What TPP missed: Meaningful transparency

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Photo by LeeChangmin, public domain.
Last week, we criticized the intellectual property chapter of the Trans-Pacific Partnership (TPP) and how its promotion of extended copyright terms harms the public domain. There we took issue with the results of the TPP process. Here we’ll focus on the issue of the process itself. Had the process been truly transparent, it may have had better results.
The TPP negotiations were held in secret over the course of seven years, with no draft of the text being presented to the public until after the negotiations ended. Many have criticized how that secrecy is designed to exclude the voices of stakeholders until it is too late for their criticisms to actually improve the deal itself. For years, there have been calls for the negotiators to open up the process and release the draft text.
Simply dumping the TPP text on the public, though, would not make the process transparent. In fact, the public has had access to draft versions of TPP chapters during the negotiations—just through leaks rather than official channels. It was because of those leaks that we were able to take positions on TPP before it was finalized and officially released. But because the drafts were only available through confusing leaks, it was easier for the TPP negotiators to ignore the criticism.
True transparency requires that information be released in a way that facilitates understanding and action. It’s not enough that the public have access to all the information; we must be able to comprehend it. TPP is an extensive international trade agreement whose text is only meaningful to people with specialized knowledge and training (and the time to read all two million words!). The US Trade Representative (USTR) actually provided a good example of how to provide an understandable version of transparency with TPP… but only after the text was finalized. In its explanation of TPP, the USTR provides summaries of each chapter, followed by the full chapter text. It is unfortunate that these materials came only at the end of the process. Transparent TPP negotiations would have involved making similar summaries and full text available periodically, and before it was finalized.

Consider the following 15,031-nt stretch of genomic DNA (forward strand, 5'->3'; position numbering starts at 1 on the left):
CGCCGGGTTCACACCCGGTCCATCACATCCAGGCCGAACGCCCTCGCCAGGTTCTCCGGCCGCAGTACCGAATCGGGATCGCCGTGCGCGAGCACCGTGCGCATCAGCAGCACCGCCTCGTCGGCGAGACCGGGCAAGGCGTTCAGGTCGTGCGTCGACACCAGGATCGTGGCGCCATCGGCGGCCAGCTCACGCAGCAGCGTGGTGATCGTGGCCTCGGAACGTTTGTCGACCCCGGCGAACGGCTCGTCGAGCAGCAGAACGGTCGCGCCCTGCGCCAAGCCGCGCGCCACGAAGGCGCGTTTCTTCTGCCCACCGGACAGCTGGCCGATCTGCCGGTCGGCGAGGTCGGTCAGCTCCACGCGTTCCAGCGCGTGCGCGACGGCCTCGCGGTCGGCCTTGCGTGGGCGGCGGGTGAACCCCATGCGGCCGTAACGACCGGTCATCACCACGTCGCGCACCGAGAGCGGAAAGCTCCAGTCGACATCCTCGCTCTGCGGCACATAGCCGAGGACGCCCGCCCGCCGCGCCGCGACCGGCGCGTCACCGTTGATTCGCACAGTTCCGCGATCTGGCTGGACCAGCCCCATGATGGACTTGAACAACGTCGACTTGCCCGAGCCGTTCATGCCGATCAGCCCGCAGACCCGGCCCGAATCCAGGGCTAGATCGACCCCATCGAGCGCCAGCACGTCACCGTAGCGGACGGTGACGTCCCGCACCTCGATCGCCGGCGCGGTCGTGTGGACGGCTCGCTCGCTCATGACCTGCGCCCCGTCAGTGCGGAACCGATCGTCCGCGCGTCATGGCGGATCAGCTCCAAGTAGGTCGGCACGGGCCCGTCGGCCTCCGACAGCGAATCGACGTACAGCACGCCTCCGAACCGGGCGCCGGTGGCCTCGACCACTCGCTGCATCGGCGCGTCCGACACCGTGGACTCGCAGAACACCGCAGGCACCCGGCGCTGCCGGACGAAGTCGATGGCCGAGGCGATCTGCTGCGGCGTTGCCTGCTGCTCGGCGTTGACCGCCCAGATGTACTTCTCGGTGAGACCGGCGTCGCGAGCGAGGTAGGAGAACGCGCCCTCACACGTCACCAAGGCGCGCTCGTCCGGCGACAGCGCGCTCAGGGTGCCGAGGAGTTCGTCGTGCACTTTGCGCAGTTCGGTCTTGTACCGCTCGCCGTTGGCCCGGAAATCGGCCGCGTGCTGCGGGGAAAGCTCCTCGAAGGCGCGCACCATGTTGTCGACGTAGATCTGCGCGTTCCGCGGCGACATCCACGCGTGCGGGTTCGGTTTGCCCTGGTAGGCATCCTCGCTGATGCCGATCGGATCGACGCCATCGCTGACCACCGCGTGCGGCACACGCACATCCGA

Without true transparency, there was not much anyone could do to participate in the TPP negotiation process unless they were invited to do so.[1] It is easy for negotiators to ignore letters and petitions that are based on leaked documents. It is easy to ignore voices and viewpoints by shutting them out of the room. There was no one involved in the TPP negotiations who was advocating for the commons and the public domain. The entire population of the world serves to gain from an expanded public domain, but there was no voice in the room to advocate for it.
Lack of transparency plagues trade negotiations, particularly when they have copyright implications, and regularly leaves the public domain in the lurch. It happened with ACTA, it’s happened with TPP, and it seems to be happening again with TTIP. Transparency is not just an ideal, it’s a necessary tool for building a more democratic society.
You can join the Wikimedia public policy mailing list to discuss issues like this that matter for a strong public domain.
Chuck Roslof, Legal Counsel
Wikimedia Foundation

[1] In the US, the draft TPP text was made available to members of “trade advisory committees”. Providing information to members of those committees does not increase transparency. The government sharing information with a committee of government-selected advisors is not the same as sharing the information with the general public. And the committees in no way represent the public or the public interest. The Advisory Committee for Trade Policy and Negotiations almost entirely represents the interests of corporate America, with no members from organizations that advocate for the rights and interests of everyone.

Archive notice: This is an archived post from blog.wikimedia.org, which operated under different editorial and content guidelines than Diff.

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